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Slog For a Green Card Print E-mail
San Diego Reader

20131231(San Diego Reader December 31, 2013) My 50th Reader Cover

I’m listening to attorney Eleanor Adams who’s been practicing immigration law locally for 25 years. By phone, she’s outlining, breathlessly, our labyrinthine federal system of percentage quotas, monthly resets, and Congressional reform proposals for the two big categories of immigrants—family-sponsored (relatives) and employment-based (workers). Immigrants are foreign-born people the majority of whom are here to work. As of 2009, they comprise 12.5 percent of the population—38 million. A little less than half of those are naturalized; the rest reside here legally or illegally.

I dare not interrupt Adams: such a seminar is like a first-semester course at Thomas Jefferson School of Law.

Seventeen minutes into her monologue, I’m muzzy-brained, listening to her legalese: status, exemptions, chargeability tumble together like Cirque Soleil. Finally I find a space to enter: maybe, I say, we can take a step back and define legal and illegal. It’s the first moment of silence between us, which may be just that or a simmer, on her part, for my barging in.

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The Social Author #4: A Great Literary Future Behind Us Print E-mail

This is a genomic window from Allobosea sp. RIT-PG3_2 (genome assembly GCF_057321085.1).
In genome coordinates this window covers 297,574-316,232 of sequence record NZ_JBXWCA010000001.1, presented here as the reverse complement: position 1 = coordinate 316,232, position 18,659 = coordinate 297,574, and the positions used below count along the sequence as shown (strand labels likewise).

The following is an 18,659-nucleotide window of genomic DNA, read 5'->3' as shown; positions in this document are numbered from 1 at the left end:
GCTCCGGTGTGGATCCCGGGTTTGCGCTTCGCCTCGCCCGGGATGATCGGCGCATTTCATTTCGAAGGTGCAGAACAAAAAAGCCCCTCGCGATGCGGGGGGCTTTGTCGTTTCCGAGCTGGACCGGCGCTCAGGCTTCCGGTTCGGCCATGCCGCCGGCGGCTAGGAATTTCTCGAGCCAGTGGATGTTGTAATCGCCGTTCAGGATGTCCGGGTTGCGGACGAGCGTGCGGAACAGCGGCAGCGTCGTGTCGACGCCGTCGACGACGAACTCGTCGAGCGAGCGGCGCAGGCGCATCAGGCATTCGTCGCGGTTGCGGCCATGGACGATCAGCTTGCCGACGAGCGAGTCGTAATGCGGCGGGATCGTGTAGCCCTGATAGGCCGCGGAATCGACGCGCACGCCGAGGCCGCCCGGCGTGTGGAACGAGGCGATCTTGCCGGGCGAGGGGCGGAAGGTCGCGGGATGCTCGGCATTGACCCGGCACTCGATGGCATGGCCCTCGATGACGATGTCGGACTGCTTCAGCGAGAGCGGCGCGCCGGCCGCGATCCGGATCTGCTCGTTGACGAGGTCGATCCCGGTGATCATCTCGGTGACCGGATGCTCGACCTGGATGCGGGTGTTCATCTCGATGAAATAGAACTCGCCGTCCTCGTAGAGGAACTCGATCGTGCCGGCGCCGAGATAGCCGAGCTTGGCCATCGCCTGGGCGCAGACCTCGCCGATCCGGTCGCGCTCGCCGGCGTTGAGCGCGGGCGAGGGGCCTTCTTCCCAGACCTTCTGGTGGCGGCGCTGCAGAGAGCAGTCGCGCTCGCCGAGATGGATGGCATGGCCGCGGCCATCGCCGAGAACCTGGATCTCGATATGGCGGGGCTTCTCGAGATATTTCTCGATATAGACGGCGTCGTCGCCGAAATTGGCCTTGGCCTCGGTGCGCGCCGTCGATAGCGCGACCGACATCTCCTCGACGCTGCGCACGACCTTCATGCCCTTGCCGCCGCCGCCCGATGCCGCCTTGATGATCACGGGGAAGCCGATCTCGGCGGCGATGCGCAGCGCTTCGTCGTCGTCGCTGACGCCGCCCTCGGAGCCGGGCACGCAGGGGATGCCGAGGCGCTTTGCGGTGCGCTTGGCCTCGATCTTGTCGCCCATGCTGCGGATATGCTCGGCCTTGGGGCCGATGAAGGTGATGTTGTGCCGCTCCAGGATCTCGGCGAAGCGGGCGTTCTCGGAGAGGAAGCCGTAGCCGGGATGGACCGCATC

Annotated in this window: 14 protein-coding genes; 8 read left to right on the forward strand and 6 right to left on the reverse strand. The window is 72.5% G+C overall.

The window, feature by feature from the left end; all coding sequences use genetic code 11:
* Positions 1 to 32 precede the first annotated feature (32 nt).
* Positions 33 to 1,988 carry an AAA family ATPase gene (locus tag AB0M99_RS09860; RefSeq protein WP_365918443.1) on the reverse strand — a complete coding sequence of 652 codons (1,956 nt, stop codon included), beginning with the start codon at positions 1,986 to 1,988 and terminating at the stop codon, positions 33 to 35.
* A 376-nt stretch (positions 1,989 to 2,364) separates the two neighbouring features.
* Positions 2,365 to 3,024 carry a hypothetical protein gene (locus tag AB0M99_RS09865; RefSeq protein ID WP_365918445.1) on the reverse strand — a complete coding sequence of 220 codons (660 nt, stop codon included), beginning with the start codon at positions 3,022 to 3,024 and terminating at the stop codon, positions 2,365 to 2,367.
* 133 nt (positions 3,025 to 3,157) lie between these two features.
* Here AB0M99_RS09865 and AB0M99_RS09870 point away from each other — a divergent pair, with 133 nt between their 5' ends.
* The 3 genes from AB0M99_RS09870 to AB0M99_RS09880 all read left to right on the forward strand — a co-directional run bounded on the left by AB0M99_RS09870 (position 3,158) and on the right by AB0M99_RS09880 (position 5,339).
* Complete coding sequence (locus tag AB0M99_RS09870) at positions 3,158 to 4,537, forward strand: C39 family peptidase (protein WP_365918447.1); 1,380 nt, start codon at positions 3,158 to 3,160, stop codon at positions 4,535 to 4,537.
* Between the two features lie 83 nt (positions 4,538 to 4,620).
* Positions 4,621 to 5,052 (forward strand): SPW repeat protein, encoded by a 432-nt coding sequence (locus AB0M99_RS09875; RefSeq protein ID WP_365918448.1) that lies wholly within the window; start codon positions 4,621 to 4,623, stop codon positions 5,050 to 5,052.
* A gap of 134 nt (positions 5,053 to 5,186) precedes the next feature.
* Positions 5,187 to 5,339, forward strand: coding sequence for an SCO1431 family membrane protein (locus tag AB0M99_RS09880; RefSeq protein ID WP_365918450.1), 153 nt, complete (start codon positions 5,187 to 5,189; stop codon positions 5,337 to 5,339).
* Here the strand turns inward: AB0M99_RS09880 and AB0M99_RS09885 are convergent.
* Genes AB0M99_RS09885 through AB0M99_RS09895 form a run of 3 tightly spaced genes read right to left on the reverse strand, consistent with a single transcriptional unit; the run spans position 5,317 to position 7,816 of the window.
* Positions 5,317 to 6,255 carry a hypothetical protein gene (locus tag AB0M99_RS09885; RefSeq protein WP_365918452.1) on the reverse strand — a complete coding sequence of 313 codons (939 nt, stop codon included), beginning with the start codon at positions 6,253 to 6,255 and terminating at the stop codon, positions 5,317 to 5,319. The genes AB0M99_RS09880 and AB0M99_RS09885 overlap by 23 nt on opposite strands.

Essays and Memoirs

Ginsberg(Guernica December 20, 2013)

Among the still-active maxims of literature’s evolving identity is that writing is carved in stone while speech and social authorship, once uttered, blow away. As I noted in my previous Guernica essay, capitalizing on this dynamic is the secret of the Bible’s reach. When a reader switches to the aural realm, reciting and hearing the book makes the page—and its message—more compelling. The Bible lasts because it works both orally and in print. The book achieves immortality because it is a number one print seller and the most talked about and handled book in our language.

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The Social Author #3: On the Social Authorship of the Bible Print E-mail
Essays and Memoirs

Bible(Guernica November 13, 2013)

Here at the end of the four-century reign of books in our culture, which is to say in the digital age, I’m curious about what happens to the Bible, publishing’s crown jewel. As Robert Pogue Harrison writes in a 2012 New York Review of Books multi-book review on the King James’s 400th anniversary, that book "is rapidly becoming terra incognita. Whether in the King James Version or in new versions, the Bible is neither read, nor read aloud, nor memorized to anywhere near the extent it was when Theodore Roosevelt and Woodrow Wilson extolled the KJB as America’s 'national book' a century ago."